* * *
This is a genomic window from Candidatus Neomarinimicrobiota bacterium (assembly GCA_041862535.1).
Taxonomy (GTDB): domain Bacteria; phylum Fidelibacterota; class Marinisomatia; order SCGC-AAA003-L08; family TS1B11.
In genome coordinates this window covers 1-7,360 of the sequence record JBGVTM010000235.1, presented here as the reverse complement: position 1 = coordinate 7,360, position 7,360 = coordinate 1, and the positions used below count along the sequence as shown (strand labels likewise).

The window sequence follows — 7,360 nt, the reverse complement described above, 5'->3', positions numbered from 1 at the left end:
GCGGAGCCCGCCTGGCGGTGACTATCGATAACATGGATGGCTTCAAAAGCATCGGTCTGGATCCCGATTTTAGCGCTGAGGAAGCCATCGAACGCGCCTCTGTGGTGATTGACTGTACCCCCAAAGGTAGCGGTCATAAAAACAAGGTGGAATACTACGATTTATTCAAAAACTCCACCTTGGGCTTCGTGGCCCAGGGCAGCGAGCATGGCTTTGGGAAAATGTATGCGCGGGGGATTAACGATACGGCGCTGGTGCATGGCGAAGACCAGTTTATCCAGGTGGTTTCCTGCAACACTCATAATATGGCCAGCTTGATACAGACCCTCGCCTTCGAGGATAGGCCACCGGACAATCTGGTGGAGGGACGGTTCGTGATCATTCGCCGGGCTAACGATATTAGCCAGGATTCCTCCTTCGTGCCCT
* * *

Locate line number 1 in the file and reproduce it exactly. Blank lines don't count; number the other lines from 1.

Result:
This is a genomic window from Candidatus Neomarinimicrobiota bacterium (assembly GCA_041862535.1).